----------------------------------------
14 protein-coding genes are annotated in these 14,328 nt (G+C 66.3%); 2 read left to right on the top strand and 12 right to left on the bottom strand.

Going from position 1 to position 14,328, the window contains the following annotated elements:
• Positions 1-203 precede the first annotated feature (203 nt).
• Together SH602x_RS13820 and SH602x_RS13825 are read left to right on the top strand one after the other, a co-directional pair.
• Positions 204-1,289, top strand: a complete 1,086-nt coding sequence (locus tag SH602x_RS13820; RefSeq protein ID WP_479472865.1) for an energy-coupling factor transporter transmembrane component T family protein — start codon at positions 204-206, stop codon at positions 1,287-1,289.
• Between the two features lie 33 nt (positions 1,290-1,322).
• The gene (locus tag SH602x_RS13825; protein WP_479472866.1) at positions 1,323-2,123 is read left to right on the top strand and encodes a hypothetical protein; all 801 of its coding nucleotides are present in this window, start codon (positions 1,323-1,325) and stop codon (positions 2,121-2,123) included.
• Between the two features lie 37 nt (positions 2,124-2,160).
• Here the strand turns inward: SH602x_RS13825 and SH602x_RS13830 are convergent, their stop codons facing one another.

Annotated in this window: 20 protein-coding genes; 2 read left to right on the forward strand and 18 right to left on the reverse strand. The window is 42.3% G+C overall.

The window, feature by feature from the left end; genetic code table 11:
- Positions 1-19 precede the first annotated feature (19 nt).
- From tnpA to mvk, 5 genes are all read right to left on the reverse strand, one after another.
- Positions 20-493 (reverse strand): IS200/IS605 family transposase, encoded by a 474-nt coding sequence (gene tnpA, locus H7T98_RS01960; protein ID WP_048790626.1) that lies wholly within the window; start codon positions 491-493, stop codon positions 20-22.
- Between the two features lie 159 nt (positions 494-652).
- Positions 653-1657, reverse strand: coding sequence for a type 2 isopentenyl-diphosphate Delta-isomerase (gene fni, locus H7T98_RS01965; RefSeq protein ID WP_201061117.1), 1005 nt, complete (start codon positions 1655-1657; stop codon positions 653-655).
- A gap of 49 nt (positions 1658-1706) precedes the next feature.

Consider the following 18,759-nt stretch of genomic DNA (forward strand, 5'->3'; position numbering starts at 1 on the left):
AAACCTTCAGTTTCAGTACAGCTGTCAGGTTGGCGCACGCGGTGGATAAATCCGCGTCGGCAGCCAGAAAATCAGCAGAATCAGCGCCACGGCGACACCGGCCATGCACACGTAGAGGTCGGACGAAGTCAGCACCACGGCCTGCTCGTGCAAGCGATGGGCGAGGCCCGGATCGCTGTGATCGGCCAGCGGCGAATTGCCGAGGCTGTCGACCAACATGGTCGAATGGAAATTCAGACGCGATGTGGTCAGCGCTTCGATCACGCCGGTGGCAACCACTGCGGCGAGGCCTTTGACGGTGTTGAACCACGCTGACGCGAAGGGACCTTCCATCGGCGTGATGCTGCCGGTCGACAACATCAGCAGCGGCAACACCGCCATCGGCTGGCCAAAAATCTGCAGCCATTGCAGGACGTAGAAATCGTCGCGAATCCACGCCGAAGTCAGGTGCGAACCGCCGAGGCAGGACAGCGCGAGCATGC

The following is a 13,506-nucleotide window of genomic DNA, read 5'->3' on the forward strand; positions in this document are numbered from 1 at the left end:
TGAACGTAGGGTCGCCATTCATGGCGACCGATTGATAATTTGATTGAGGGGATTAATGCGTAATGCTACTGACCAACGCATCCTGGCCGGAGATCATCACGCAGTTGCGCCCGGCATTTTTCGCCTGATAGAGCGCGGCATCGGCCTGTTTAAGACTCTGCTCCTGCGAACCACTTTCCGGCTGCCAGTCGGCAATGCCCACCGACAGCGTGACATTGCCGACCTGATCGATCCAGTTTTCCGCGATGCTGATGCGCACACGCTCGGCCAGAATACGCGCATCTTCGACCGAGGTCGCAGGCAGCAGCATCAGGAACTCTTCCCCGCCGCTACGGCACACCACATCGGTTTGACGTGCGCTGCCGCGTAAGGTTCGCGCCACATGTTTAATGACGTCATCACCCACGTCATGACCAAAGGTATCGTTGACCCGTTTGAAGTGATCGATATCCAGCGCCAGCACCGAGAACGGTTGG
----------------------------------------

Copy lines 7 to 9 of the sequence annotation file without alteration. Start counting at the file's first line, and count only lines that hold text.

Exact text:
• The gene (locus tag SH602x_RS13825; protein WP_479472866.1) at positions 1,323-2,123 is read left to right on the top strand and encodes a hypothetical protein; all 801 of its coding nucleotides are present in this window, start codon (positions 1,323-1,325) and stop codon (positions 2,121-2,123) included.
• Between the two features lie 37 nt (positions 2,124-2,160).
• Here the strand turns inward: SH602x_RS13825 and SH602x_RS13830 are convergent, their stop codons facing one another.